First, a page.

Format

Send to

Choose Destination
Proc Biol Sci. 2017 Jun 28;284(1857). pii: 20171039. doi: 10.1098/rspb.2017.1039.

Hierarchical complexity and the size limits of life.

Author information

1
Department of Geological Sciences, Stanford University, Stanford, CA 94305, USA naheim@stanford.edu.
2
Department of Geological Sciences, Stanford University, Stanford, CA 94305, USA.
3
Department of Integrative Biology, University of California, Berkeley, CA 94720, USA.
4
Department of Biology, University of Hawaii, Hilo, HI 96720, USA.
5
Florida Museum of Natural History, University of Florida, Gainesville, FL 32611, USA.
6
School of Biological Sciences, University of Nebraska-Lincoln, Lincoln, NE 68588, USA.
7
Department of Biology, Duke University, Durham, NC 27708, USA.
8
Department of Biological Sciences, Benedictine University, Lisle, IL 60532, USA.
9
Department of Biology, University of New Mexico, Albuquerque, NM 87131, USA.
10
Department of Mathematics and Statistics, Swarthmore College, Swarthmore, PA 19081, USA.

Abstract

Over the past 3.8 billion years, the maximum size of life has increased by approximately 18 orders of magnitude. Much of this increase is associated with two major evolutionary innovations: the evolution of eukaryotes from prokaryotic cells approximately 1.9 billion years ago (Ga), and multicellular life diversifying from unicellular ancestors approximately 0.6 Ga. However, the quantitative relationship between organismal size and structural complexity remains poorly documented. We assessed this relationship using a comprehensive dataset that includes organismal size and level of biological complexity for 11 172 extant genera. We find that the distributions of sizes within complexity levels are unimodal, whereas the aggregate distribution is multimodal. Moreover, both the mean size and the range of size occupied increases with each additional level of complexity. Increases in size range are non-symmetric: the maximum organismal size increases more than the minimum. The majority of the observed increase in organismal size over the history of life on the Earth is accounted for by two discrete jumps in complexity rather than evolutionary trends within levels of complexity. Our results provide quantitative support for an evolutionary expansion away from a minimal size constraint and suggest a fundamental rescaling of the constraints on minimal and maximal size as biological complexity increases.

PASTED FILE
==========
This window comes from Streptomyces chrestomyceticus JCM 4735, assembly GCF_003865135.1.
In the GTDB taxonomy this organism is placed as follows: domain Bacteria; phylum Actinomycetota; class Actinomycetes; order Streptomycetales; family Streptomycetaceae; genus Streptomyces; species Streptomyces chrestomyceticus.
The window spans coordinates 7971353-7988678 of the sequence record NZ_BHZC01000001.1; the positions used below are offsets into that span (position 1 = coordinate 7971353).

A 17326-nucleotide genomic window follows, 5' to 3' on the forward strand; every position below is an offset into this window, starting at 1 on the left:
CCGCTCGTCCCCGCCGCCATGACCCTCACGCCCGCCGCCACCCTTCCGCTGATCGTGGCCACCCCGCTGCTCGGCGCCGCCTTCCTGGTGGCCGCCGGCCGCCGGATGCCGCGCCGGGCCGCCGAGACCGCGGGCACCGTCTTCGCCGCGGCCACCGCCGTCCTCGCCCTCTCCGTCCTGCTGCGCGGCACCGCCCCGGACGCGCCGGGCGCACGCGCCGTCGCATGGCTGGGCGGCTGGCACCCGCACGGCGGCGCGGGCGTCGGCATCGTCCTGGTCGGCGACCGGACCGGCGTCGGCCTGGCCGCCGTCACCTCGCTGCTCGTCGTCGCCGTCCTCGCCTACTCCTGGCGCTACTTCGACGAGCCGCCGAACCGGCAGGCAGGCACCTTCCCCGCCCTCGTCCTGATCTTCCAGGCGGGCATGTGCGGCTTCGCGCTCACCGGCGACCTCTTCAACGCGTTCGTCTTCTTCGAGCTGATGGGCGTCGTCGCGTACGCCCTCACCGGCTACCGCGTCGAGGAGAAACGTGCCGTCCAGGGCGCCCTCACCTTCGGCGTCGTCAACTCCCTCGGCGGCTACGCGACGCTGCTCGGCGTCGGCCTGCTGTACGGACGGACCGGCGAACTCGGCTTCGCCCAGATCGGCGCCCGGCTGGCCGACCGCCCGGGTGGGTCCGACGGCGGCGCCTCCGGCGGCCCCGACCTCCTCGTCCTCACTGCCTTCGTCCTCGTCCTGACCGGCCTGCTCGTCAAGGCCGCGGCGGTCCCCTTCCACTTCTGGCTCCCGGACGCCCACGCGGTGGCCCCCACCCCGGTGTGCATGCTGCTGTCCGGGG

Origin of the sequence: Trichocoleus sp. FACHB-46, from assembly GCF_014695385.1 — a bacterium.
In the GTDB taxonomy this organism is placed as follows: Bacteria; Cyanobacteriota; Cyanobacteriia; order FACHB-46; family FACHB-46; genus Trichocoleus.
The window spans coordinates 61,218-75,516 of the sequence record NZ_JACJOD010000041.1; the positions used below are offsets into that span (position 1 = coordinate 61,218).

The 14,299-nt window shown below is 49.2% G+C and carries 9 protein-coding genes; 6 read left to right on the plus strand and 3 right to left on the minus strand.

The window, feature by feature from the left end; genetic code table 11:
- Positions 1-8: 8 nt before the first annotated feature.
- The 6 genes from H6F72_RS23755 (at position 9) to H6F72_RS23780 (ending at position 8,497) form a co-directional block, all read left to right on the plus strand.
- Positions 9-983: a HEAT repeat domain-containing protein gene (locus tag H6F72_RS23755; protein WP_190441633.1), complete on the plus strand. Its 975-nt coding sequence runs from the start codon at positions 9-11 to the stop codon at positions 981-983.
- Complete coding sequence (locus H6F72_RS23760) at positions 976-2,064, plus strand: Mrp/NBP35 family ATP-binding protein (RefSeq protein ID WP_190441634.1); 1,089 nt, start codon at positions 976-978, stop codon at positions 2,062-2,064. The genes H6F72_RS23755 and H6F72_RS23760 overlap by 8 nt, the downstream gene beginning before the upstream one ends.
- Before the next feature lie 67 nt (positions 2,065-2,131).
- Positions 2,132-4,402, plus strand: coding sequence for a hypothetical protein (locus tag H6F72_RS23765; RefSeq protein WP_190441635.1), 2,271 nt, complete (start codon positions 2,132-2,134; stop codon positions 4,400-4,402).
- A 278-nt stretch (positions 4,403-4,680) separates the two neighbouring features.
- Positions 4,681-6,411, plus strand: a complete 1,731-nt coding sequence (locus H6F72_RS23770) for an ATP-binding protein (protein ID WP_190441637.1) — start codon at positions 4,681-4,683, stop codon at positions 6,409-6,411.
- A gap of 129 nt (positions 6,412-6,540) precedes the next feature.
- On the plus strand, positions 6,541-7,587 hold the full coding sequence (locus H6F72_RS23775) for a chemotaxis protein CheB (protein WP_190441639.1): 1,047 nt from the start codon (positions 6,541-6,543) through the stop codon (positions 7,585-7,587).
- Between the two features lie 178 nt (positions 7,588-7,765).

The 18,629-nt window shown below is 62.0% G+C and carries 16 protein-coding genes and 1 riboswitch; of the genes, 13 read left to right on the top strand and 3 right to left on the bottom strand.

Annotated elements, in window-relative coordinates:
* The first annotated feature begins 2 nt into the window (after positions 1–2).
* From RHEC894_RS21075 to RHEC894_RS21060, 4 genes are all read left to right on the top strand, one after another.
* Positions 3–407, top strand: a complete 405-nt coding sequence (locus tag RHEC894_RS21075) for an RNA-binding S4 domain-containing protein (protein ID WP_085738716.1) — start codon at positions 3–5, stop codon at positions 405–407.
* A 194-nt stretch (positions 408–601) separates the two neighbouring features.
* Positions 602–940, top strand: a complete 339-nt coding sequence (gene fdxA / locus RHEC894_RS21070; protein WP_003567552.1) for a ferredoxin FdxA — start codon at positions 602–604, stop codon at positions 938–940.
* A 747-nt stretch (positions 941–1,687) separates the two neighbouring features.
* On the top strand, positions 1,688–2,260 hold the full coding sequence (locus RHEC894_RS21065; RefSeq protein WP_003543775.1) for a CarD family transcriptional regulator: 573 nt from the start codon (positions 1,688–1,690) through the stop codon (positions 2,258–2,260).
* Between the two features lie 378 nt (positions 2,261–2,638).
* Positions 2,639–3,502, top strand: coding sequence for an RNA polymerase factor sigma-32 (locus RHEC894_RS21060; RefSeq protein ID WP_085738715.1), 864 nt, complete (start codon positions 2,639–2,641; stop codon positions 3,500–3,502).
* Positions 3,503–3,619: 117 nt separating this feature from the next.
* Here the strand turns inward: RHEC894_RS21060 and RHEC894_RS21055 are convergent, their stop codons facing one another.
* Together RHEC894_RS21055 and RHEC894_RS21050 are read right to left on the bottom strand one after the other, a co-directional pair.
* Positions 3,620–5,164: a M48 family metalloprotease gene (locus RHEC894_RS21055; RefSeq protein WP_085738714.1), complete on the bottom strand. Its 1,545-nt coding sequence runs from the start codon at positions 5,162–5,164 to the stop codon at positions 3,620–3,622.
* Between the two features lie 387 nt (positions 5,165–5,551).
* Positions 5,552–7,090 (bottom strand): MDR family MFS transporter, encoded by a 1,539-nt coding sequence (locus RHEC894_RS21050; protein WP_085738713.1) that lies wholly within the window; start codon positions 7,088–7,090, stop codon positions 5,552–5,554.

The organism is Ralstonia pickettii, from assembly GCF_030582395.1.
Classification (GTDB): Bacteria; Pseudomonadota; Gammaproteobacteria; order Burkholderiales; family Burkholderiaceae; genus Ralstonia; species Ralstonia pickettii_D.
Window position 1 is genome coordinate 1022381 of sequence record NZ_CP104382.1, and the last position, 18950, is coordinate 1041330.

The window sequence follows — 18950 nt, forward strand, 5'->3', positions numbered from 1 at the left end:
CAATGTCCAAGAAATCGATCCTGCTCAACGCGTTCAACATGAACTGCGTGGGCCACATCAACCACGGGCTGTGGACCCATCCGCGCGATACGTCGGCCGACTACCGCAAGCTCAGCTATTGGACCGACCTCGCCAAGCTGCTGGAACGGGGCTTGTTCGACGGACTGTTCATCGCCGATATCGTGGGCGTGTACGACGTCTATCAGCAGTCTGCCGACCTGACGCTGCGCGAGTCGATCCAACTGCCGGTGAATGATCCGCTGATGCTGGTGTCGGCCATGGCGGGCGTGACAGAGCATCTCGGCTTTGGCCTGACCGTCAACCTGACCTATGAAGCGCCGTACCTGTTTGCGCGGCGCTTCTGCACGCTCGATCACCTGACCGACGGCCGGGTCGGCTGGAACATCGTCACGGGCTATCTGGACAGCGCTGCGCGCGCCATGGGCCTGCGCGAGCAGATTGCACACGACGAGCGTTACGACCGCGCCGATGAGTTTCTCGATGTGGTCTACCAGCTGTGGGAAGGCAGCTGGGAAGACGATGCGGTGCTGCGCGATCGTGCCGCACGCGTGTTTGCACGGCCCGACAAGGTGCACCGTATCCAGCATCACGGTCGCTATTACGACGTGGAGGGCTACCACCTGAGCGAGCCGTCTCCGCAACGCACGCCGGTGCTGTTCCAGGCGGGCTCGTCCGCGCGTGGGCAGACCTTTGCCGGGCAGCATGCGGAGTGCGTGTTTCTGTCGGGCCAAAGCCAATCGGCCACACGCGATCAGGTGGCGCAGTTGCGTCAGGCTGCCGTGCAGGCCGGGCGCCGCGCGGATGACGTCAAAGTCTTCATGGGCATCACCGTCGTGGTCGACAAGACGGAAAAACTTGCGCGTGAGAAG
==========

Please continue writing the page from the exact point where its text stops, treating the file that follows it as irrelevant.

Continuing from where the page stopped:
KEYWORDS:

body size; complexity; evolution; hierarchy; macroecology; macroevolution

PMID:
28637850
PMCID:
PMC5489738
DOI:
10.1098/rspb.2017.1039
[Indexed for MEDLINE]
Free PMC Article

Supplemental Content

Full text links

Icon for Atypon Icon for PubMed Central
Loading ...
Support Center